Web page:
group of donkeys
group of donkeys

Stopping the donkey skin trade

The lives of millions of donkeys have been put at risk because of rapidly growing demand for ‘ejiao’, a product made from donkey skins used in traditional Chinese remedies. Working alongside international and local NGOs, SPANA is calling for an immediate halt to the global donkey skin trade.


What you need to know

What is ejiao?

Ejiao or donkey hide glue, is a gelatinous substance, made from boiling the hides of donkeys, which is used in traditional Chinese medicines and beauty products.

Ejiao manufacturers claim the substance has many health benefits, including reducing wrinkles, curing anaemia, boosting energy, enhancing libido, and shrinking tumours. But there is little scientific evidence to support these claims.

The recent growth in the Chinese middle class has led to a surge in consumer demand for ejiao.


What impact is this having on donkeys in countries where SPANA works?

The donkey skins used in the product were previously largely sourced from Chinese farms. But with China’s donkey population dropping from 11 million in 1990 to 5.4 million in 2016, manufacturers are now targeting donkeys from Africa to meet demand. This is having a significant impact in a number of the countries where SPANA works – for instance, Botswana’s donkey population has decreased by 38 per cent in two years.

Donkeys that are sold for their skins are often treated terribly throughout the transport and slaughter process loaded roughly onto cramped, dangerous vehicles, starved, and killed brutally.

group of donkeys in Mali

What impact is this having on the communities that rely on working donkeys?

Working donkeys are vital to the livelihoods of many poor communities in countries such as Mali, Botswana and Zimbabwe. The increased demand for donkey skins from Africa has caused the price of a donkey to inflate by three to four times in some countries, making donkey ownership unaffordable for many and devastating communities.

Donkey thefts have also become rampant.


What is SPANA doing to stop this trade?

SPANA is working closely with partners and national governments across the world to implement bans or restrictions on the slaughter of donkeys and export of donkey products.

Alongside our partners in the International Coalition of Working Equids (ICWE), SPANA successful campaigned for the African Union to ban the donkey skin trade across Africa. On 18 February 2024, the African Union adopted a moratorium on the donkey skin trade, which will protect the lives of millions of donkeys across the continent. Find out more about this historic announcement.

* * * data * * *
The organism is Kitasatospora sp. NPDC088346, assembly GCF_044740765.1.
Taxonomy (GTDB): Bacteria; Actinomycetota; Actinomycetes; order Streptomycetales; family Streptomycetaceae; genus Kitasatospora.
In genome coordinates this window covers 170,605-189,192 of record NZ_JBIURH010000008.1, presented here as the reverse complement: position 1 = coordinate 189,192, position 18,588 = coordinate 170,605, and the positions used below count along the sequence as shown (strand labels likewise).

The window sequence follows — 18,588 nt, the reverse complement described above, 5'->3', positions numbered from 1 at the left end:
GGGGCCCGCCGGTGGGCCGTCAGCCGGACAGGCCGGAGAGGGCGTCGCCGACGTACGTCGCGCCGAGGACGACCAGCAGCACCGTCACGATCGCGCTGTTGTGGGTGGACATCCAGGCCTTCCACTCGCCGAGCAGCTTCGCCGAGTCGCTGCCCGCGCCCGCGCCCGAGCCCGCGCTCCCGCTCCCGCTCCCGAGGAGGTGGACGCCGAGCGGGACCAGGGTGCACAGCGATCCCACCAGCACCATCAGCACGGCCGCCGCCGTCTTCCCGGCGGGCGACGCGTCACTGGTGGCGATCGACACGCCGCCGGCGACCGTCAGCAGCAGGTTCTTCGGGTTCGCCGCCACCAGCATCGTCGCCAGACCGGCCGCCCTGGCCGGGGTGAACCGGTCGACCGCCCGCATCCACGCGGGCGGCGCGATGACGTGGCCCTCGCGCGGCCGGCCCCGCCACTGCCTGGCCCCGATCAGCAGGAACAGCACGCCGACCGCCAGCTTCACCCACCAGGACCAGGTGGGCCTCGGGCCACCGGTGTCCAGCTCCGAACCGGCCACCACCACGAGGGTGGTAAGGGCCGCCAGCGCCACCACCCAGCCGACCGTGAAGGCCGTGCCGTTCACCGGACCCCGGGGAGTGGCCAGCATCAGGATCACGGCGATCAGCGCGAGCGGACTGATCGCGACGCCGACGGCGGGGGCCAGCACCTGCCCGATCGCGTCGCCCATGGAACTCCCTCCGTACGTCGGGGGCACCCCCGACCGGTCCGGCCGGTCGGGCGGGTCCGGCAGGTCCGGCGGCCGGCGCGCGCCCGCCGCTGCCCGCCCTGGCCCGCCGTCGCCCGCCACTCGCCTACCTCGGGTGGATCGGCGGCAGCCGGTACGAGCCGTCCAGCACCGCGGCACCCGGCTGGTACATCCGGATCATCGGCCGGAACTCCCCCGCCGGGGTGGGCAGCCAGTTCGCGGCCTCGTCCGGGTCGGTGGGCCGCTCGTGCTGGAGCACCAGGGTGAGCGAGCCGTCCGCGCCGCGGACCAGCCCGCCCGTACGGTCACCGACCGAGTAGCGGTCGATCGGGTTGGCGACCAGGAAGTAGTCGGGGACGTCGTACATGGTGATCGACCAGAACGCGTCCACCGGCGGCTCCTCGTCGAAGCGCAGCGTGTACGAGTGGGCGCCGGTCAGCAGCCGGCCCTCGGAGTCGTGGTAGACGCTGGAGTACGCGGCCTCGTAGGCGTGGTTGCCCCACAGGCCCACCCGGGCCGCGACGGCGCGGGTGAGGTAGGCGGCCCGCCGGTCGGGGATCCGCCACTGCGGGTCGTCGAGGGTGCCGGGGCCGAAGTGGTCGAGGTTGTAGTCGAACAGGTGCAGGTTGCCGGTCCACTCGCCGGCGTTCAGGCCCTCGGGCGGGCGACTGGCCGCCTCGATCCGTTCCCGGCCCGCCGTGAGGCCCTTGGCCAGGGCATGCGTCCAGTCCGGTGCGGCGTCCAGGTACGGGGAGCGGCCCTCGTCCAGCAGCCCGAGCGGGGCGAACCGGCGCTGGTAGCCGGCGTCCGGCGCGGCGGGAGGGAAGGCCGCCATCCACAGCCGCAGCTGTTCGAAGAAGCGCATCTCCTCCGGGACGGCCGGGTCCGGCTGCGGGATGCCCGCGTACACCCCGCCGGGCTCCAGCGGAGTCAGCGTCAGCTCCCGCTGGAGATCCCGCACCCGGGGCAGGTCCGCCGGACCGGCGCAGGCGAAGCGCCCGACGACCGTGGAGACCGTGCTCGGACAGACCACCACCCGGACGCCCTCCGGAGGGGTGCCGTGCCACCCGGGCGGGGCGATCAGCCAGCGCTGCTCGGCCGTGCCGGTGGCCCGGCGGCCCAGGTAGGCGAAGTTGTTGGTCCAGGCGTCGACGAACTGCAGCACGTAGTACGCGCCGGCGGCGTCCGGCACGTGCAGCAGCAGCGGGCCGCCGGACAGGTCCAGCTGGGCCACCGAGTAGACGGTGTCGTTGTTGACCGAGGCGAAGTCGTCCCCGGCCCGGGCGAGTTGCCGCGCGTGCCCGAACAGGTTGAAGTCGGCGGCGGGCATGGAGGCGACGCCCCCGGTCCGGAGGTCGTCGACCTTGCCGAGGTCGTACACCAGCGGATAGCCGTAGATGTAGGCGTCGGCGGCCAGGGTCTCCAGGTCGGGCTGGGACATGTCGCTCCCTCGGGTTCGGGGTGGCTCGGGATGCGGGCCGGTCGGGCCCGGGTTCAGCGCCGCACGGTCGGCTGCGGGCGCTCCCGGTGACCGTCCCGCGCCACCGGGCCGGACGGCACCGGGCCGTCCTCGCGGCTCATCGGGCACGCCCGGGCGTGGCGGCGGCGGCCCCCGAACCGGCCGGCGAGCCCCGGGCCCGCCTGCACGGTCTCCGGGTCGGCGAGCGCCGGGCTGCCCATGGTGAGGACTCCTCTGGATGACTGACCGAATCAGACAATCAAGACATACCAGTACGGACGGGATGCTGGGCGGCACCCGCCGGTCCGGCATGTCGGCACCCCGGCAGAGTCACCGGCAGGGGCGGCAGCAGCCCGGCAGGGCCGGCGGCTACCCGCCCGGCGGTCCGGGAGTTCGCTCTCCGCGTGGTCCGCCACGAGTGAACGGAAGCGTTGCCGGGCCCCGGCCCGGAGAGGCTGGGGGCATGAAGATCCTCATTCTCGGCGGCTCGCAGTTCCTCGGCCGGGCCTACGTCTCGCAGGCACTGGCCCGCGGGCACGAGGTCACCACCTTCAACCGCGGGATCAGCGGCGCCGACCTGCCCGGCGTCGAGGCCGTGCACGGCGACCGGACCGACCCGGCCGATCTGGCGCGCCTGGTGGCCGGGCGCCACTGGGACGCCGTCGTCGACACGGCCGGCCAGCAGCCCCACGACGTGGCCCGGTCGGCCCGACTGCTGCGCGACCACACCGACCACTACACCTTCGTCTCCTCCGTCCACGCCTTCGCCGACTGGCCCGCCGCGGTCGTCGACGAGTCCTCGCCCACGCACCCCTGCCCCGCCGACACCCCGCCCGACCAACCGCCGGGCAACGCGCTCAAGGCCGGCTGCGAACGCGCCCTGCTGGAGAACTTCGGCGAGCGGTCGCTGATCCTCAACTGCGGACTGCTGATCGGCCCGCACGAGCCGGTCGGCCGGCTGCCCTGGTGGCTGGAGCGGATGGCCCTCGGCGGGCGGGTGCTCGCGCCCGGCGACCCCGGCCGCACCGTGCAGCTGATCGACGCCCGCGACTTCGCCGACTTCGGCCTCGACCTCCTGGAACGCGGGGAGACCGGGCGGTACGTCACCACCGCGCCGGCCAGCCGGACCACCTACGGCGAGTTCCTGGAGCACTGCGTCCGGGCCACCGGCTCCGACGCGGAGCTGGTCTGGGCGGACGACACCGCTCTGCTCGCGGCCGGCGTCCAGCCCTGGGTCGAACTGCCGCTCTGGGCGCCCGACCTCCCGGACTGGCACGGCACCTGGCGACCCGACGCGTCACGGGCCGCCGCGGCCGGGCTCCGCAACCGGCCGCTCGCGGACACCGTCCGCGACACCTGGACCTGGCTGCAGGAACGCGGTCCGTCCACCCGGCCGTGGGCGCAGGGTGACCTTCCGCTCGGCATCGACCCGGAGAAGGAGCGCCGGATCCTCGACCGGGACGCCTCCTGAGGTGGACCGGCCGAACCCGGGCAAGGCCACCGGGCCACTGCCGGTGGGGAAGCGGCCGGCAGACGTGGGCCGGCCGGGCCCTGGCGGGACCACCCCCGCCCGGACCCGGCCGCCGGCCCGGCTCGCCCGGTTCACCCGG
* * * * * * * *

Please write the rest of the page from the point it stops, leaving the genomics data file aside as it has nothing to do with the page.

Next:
We are aware that, in some cases, bans have caused the trade to move underground, so enforcement is critical. SPANA is helping to run workshops with local police forces and regulators in countries including Zimbabwe to ensure that laws and regulations are effectively imposed.

Have any countries banned the trade?

The trade has already been banned across 10 African countries, including Mali, Botswana, Tanzania and Niger, and is now set to be banned across the rest of Africa following the African Union ruling in February 2024.


Botswana donkey skins conference

In July 2019, SPANA organised a major conference in Botswana to highlight the devastating impact of the global trade in donkey skins. Attended by government officials, village chiefs, industry leaders and media, the conference led to widespread agreement that urgent action is needed and positive steps were taken towards fighting the trade.

Woman with a donkey in Tanzania

What are some of SPANA’s successes in this area?

SPANA have been instrumental in securing a ban on the donkey skin trade across Africa, which was announced at the 37th African Union Assembly in Ethiopia in February 2024. Find out more about our involvement with the donkey skin trade ban.

In Zimbabwe, our SPANA team joined forces with a number of other local groups to successfully lobby the government to prevent a major new donkey abattoir from opening.

In Tanzania, SPANA is providing support to a local partner to educate Masai tribespeople in how to protect and secure their animals, working with them to build corrals to keep donkeys safe.

In Botswana, we’ve been running community education programs to raise awareness of the ejiao industry and the long term economic impact of selling working animals. But resolving such a broad and ever changing issue won’t happen overnight, and support from the public will be absolutely vital to continuing our work in Africa.

How can you help?

You can support SPANA’s fight against the donkey skin trade by donating to us today.

Donate now